Idaho's new crop of lawyers this year is likely much smaller due to a steep drop in the number and share of people who passed the most recent bar exam.
About 65 percent of test takers passed the July exam — one of two tests offered to would-be Idaho lawyers each year. That is the lowest July pass rate in Idaho since 2002, when 60 percent of test takers passed.
"While it was lower than the previous July pass rate, it's not unprecedented, and it's not a total abnormality being under 70 percent," said Maureen Ryan Braley, director of admissions for the Idaho State Bar. "In Idaho, when we give the bar exam to so few applicants ... it really takes a small number of applicants to create what appear to be drastic swings in our pass rate."
In July, 126 people took the Idaho bar exam, which was slightly fewer than average.
July's exam is the first opportunity for most law-school graduates to take the test — required to practice law in Idaho — and about 76 percent of them pass, on average. Candidates who fail the July exam often retake it in February, which averaged a 71 percent pass rate during the past 12 years.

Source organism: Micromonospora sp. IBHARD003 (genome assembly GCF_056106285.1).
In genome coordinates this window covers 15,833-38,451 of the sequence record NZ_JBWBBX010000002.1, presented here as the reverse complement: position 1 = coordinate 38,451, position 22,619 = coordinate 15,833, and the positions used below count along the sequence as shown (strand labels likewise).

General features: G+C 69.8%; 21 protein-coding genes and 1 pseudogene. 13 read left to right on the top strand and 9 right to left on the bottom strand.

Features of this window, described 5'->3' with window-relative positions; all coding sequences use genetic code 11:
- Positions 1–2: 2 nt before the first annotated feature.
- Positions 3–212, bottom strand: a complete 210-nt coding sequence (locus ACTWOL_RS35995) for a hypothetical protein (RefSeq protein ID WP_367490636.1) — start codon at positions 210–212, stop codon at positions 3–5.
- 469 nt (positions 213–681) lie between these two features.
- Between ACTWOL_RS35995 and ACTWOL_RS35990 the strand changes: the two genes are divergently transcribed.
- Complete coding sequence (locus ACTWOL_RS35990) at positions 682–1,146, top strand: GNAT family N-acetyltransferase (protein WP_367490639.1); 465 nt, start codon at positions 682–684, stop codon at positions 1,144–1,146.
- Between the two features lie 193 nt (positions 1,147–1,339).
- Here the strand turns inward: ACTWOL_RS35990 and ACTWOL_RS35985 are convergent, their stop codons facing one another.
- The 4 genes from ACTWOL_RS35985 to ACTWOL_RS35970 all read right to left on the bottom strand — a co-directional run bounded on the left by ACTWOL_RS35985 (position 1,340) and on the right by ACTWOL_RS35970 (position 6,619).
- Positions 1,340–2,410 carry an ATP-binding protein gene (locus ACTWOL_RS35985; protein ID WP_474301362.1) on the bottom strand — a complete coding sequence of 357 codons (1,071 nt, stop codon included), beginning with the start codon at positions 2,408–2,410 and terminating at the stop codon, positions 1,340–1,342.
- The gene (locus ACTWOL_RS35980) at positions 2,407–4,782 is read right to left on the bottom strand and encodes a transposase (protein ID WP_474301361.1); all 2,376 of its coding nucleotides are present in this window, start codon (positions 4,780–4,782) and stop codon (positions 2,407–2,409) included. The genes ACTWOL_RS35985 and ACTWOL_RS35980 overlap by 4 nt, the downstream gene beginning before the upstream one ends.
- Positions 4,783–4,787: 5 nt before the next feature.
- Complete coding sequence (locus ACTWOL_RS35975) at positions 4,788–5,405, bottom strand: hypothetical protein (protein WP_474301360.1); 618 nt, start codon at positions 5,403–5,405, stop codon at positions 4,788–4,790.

Idaho is one of several states whose July bar exam scores plummeted, prompting the deans of many law schools to send a letter to the National Conference of Bar Examiners, calling for "a thorough investigation of the administration and scoring" of the July test, according to the Wall Street Journal.
Mark L. Adams, dean of the University of Idaho College of Law, signed that letter.
The Wall Street Journal reported the National Conference of Bar Examiners had blamed the low pass rates on the students — that they weren't as capable of passing as previous classes.
The bar does not analyze the relationship between pass rates and other factors, like law school performance, Braley said.
The system that Idaho and many other states use for bar exams crashed in July. But the system's company ExamSoft said the crash did not affect anyone's answers on the tests, just delayed submission of those answers.